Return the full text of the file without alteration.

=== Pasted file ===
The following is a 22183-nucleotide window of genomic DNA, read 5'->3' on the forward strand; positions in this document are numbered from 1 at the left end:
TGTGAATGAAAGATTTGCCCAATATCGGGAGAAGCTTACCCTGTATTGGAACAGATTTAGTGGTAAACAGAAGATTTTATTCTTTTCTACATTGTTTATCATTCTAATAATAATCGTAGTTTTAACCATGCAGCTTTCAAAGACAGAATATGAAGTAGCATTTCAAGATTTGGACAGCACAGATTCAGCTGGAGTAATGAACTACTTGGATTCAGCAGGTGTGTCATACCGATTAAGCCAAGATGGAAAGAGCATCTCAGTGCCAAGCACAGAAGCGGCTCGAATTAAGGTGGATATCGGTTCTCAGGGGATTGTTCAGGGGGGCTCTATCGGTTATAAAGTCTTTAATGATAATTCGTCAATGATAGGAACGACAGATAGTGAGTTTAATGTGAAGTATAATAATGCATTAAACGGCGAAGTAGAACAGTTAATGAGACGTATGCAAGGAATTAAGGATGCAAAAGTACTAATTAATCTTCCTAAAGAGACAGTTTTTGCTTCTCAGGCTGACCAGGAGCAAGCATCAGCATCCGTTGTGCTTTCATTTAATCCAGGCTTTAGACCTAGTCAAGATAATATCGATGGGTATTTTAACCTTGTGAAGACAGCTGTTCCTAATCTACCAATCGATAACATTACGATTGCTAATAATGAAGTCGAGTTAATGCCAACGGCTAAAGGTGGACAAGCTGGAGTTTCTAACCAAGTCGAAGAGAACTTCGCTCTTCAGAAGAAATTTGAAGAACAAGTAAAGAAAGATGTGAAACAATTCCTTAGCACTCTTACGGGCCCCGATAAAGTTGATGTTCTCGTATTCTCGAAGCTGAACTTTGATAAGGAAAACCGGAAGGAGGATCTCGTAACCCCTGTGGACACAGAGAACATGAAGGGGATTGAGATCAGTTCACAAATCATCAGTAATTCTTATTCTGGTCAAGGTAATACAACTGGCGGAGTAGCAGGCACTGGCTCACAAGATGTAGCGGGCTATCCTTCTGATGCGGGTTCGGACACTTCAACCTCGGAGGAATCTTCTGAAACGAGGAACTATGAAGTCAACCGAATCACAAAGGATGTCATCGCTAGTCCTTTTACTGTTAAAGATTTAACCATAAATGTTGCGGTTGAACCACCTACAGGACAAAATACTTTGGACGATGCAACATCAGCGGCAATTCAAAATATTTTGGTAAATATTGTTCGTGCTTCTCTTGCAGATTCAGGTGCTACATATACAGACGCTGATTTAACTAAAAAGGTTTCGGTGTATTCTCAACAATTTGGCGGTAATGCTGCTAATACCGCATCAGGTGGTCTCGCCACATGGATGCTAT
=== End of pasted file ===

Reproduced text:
The following is a 22183-nucleotide window of genomic DNA, read 5'->3' on the forward strand; positions in this document are numbered from 1 at the left end:
TGTGAATGAAAGATTTGCCCAATATCGGGAGAAGCTTACCCTGTATTGGAACAGATTTAGTGGTAAACAGAAGATTTTATTCTTTTCTACATTGTTTATCATTCTAATAATAATCGTAGTTTTAACCATGCAGCTTTCAAAGACAGAATATGAAGTAGCATTTCAAGATTTGGACAGCACAGATTCAGCTGGAGTAATGAACTACTTGGATTCAGCAGGTGTGTCATACCGATTAAGCCAAGATGGAAAGAGCATCTCAGTGCCAAGCACAGAAGCGGCTCGAATTAAGGTGGATATCGGTTCTCAGGGGATTGTTCAGGGGGGCTCTATCGGTTATAAAGTCTTTAATGATAATTCGTCAATGATAGGAACGACAGATAGTGAGTTTAATGTGAAGTATAATAATGCATTAAACGGCGAAGTAGAACAGTTAATGAGACGTATGCAAGGAATTAAGGATGCAAAAGTACTAATTAATCTTCCTAAAGAGACAGTTTTTGCTTCTCAGGCTGACCAGGAGCAAGCATCAGCATCCGTTGTGCTTTCATTTAATCCAGGCTTTAGACCTAGTCAAGATAATATCGATGGGTATTTTAACCTTGTGAAGACAGCTGTTCCTAATCTACCAATCGATAACATTACGATTGCTAATAATGAAGTCGAGTTAATGCCAACGGCTAAAGGTGGACAAGCTGGAGTTTCTAACCAAGTCGAAGAGAACTTCGCTCTTCAGAAGAAATTTGAAGAACAAGTAAAGAAAGATGTGAAACAATTCCTTAGCACTCTTACGGGCCCCGATAAAGTTGATGTTCTCGTATTCTCGAAGCTGAACTTTGATAAGGAAAACCGGAAGGAGGATCTCGTAACCCCTGTGGACACAGAGAACATGAAGGGGATTGAGATCAGTTCACAAATCATCAGTAATTCTTATTCTGGTCAAGGTAATACAACTGGCGGAGTAGCAGGCACTGGCTCACAAGATGTAGCGGGCTATCCTTCTGATGCGGGTTCGGACACTTCAACCTCGGAGGAATCTTCTGAAACGAGGAACTATGAAGTCAACCGAATCACAAAGGATGTCATCGCTAGTCCTTTTACTGTTAAAGATTTAACCATAAATGTTGCGGTTGAACCACCTACAGGACAAAATACTTTGGACGATGCAACATCAGCGGCAATTCAAAATATTTTGGTAAATATTGTTCGTGCTTCTCTTGCAGATTCAGGTGCTACATATACAGACGCTGATTTAACTAAAAAGGTTTCGGTGTATTCTCAACAATTTGGCGGTAATGCTGCTAATACCGCATCAGGTGGTCTCGCCACATGGATGCTAT